In an extremely short time, she was shifting the focus from her teaching to their learning.  I was so proud of what I had saw that I teared up when I saw it.  Can you imagine when a teacher gets really excited about their learning, the difference that makes on their students?  Lisa, in short, is awesome.

This just was a reminder that with so many educators the “want” is there, but sometimes they just need help to find the “way”.  

Talking with Doug Peterson, he shared a story about how no educator gets up in the morning wanting to do a terrible job.  The vast majority of teachers want to do great stuff for their kids, and we need to help each other to show the opportunities that exist now for ourselves and our students to really embrace better learning opportunities.  I really believe that this single step for Lisa, is the first of many leading to some really great learning.  When we want to get to greater heights, every step leads to building confidence and competence, and for many, that first step is the toughest.  Watching Lisa, and feeling her enthusiasm for what she is doing, reminded me why I do what I do, and that change doesn’t need to take forever.  That excitement from her is contagious.

Sometimes, that first step is all you need to go on to do something great.

Questioning Forward

I had the honour of addressing the Trillium Lakes District School Board in Ontario recently, and I was amazed by the culture of learning they have created.  They were an enthusiastic group and seemed to just want to keep pushing themselves to get better and better.  These days are awesome for me as an educator because I feel I really grow through the process even though I am the one “delivering” the workshop.

I was inspired in listening to Andrea Gillespie, one of their superintendents, the night before, and the board’s vision of constantly moving forward and growing as a learning organization.  You could tell by her stories that this was not just something they said, but something they lived.  The feeling I got was that they were not a board that felt they had “arrived” because they know that great organizations never stagnate.  Education will always have a target just out of reach because of the consistency of of change, and instead of being frustrated by this notion, they build upon it.  It is not that they aren’t a great organization, if anything, quite the opposite.  Growth is continuous as is learning and this is something that they are aware of and embrace.  It was refreshing.

One of the ways they keep this momentum moving forward is by starting their professional learning opportunities by stating the following:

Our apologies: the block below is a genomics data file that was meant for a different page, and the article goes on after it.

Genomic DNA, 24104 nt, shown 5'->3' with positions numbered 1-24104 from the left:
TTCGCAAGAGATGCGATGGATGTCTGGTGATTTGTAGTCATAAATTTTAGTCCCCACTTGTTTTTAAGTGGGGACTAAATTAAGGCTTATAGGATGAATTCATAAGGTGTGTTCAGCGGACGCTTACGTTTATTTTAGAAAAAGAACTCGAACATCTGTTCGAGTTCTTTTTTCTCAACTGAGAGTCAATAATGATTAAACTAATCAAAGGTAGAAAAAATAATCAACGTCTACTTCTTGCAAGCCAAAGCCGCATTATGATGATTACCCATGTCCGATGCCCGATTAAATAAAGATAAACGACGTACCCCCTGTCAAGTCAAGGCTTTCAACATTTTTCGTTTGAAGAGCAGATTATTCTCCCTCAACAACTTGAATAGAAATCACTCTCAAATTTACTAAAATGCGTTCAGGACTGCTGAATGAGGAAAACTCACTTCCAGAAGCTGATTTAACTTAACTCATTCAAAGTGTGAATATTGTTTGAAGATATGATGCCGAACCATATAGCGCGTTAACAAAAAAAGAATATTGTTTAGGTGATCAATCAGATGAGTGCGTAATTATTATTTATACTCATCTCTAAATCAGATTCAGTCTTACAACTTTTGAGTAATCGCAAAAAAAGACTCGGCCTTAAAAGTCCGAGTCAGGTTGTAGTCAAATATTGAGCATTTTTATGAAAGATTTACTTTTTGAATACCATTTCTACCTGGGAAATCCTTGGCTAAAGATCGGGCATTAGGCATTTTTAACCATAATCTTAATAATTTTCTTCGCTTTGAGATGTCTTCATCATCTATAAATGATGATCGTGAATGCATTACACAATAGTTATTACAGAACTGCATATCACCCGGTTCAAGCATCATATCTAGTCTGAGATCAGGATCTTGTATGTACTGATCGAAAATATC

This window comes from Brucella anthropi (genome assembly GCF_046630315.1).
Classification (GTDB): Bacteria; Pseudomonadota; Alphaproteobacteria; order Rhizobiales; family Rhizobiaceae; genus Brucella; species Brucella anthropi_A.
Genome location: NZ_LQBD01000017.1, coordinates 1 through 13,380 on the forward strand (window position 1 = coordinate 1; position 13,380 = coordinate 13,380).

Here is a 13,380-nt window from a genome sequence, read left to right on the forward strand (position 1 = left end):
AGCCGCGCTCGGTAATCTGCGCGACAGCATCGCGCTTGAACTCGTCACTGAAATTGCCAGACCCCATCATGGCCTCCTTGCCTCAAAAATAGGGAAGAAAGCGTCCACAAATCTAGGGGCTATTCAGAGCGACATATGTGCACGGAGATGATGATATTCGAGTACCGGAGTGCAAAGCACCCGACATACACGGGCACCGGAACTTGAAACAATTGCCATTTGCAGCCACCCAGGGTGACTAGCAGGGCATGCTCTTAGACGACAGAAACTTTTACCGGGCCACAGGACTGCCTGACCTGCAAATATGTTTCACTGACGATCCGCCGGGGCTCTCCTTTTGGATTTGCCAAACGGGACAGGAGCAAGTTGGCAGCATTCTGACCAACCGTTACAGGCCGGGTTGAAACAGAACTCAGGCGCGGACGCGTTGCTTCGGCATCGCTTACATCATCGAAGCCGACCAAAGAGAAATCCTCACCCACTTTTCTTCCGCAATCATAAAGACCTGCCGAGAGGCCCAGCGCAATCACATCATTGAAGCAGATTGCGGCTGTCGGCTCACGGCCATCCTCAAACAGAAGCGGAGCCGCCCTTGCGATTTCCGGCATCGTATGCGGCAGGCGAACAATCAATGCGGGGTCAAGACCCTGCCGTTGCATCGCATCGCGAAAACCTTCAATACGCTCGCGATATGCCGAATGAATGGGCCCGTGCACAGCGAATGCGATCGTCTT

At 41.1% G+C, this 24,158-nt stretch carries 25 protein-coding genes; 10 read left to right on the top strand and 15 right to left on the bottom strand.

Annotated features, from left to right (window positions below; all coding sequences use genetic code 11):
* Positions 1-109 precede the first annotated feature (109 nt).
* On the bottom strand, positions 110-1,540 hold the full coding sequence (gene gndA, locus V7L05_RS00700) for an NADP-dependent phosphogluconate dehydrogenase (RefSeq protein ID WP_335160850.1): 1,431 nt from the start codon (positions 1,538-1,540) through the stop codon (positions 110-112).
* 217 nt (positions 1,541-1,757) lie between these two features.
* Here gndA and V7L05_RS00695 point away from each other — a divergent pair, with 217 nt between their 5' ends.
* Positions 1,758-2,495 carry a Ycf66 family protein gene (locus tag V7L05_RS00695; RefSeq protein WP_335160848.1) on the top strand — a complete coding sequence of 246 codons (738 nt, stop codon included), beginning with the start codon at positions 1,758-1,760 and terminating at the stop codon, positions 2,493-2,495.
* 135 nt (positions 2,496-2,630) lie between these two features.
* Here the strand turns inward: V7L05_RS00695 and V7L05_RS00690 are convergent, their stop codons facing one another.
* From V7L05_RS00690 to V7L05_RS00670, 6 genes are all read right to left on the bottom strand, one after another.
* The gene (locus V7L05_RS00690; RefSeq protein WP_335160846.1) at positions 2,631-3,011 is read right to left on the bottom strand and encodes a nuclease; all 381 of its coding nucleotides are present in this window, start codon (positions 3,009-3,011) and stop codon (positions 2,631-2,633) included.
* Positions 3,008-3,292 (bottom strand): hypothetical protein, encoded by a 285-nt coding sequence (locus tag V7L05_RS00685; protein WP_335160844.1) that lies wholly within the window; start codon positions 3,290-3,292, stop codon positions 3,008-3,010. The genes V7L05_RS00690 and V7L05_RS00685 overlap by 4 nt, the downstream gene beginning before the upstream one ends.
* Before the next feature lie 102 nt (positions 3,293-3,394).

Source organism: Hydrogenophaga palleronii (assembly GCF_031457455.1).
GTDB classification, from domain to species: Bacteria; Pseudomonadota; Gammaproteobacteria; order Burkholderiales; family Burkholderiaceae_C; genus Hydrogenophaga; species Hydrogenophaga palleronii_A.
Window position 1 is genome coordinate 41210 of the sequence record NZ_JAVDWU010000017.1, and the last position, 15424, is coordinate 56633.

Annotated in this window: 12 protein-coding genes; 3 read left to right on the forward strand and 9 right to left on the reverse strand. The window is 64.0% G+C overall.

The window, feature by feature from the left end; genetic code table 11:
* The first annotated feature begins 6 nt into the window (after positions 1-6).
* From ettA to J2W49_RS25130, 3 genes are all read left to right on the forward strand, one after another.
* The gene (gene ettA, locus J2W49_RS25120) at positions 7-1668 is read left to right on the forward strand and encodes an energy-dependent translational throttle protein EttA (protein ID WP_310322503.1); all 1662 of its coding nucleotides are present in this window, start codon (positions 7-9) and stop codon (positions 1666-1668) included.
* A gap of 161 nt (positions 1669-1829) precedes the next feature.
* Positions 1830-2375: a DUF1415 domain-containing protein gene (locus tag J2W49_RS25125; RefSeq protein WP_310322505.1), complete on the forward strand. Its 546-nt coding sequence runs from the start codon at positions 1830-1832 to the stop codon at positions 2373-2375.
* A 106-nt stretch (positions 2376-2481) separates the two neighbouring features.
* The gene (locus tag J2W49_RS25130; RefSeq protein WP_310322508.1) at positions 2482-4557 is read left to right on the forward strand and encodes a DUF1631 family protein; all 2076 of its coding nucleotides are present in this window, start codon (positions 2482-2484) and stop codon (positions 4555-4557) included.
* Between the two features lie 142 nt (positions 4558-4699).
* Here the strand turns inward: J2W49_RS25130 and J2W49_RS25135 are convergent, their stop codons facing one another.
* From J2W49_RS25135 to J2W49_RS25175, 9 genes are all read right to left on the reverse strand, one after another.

“We are a board questioning our way forward.”

EEK!  I love this!

This sets quite the tone and embraces the notion of the innovator’s mindset of constantly learning and creating better opportunities for students.  This phrase really struck me and is something that we need to embrace in our work.

When I thought about it deeply., there is a difference between saying, “we need to ask questions” and “questioning our way forward.”  Often, when I hear questions, they are more like statements about how this won’t work disguised as questions.  For example, I will hear things like this:

“This is great, but what about standardized tests?”

or…

“You showed me some really great stuff, but when we are going to find time for this?”

Both of the above are questions, but seemingly leading to a dead end.  What if we tweaked these questions to ask the same thing but to find solutions instead of looking for problems?

“How do we move forward with these initiatives while still ensuring that our students are doing well on standardized tests?”

or

“What are some suggestions you have to create time to make this happen?”

Again, both questions but they are not dwelling on problems but instead looking for solutions. Simple tweaks that make a world of difference.

Questions are so crucial to our growth, but I think we need to focus on phrasing them in a way to find ways to move forward, not to stand still.  In education, stagnation is the equivalent of moving backwards and in a world where change is the only constant, asking questions to move forward is something we need to not only teach our kids, but embrace ourselves.

 

“Visibility Creates Accountability”

Often when I am doing workshops on social media in education, I start off the day asking how many people are on Twitter in the room.  More and more hands are going up in education, and people are starting to see it.

Without any prompting or even teaching how to use Twitter, throughout the day, I ask if people signed up during the day and usually several hands go up.